For another seafood meal, perhaps prawns with homemade satay sauce (making it yourself ensures a decent amount of peanut) with brown rice and a large salad.
Alternatives to meat
For omnivores — and Australians are one of the highest meat consumers in the world per capita — that leaves just one or two meatless dinners to think about.
There are many satisfying and easy alternatives to meat. How about wholemeal pasta with pesto and a big salad with greens, cherry tomatoes and avocado?
Or maybe a couple of Indian curries? Recipes abound, so try a chana masala (made with chickpeas), plus a dry cauliflower curry with rice and sambals (try flaked coconut, tomatoes, cucumber, coriander, mint and natural yoghurt).
You can also make full use of herbs, spices and extra virgin olive oil for cooking or on salads.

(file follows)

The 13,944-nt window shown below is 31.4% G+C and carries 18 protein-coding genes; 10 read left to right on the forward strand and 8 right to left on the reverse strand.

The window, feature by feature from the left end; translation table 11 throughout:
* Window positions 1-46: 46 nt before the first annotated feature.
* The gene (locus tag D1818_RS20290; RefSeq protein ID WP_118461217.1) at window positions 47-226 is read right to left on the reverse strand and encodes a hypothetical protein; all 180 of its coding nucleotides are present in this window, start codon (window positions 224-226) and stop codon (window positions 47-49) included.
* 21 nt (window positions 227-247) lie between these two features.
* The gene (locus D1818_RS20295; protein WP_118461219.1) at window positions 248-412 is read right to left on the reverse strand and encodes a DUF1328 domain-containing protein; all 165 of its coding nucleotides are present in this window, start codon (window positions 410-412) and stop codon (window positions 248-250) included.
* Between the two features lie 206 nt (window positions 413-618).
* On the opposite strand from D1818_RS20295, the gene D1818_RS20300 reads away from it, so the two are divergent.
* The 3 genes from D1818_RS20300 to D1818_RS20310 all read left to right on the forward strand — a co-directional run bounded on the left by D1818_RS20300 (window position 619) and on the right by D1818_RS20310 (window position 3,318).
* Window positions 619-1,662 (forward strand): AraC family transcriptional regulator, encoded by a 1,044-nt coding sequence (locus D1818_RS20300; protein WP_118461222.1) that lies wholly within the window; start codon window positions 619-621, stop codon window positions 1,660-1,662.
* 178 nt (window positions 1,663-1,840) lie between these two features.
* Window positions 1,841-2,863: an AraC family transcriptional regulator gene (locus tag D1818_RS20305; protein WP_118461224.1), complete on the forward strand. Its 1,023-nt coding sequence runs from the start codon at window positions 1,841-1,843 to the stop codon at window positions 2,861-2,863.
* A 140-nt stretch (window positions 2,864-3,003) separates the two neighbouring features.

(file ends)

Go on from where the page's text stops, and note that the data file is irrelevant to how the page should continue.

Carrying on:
What about snacks?
No surprises here: junk foods are out, but fruit and nuts make excellent snack foods for those who need a little extra during the day.
So how do we do it?
The EAT-Lancet diet will require behaviour change for many Australians.
Education about the need to change eating habits is vital, but personal action is only one piece of the solution, which may not be readily available to everyone.
If you have been choosing processed foods high in fat and sugar since childhood, if you don’t have the time to prepare fresh food or the means to afford it, or if you live in a place where it’s just not available, then “choice” does not begin to describe the uphill battle to put healthy food in front of your family.
Farmers and retailers wanting to supply sustainably-grown food also face considerable hurdles in a system that has been skewed in favour of large-scale, industrial food production with low diversity.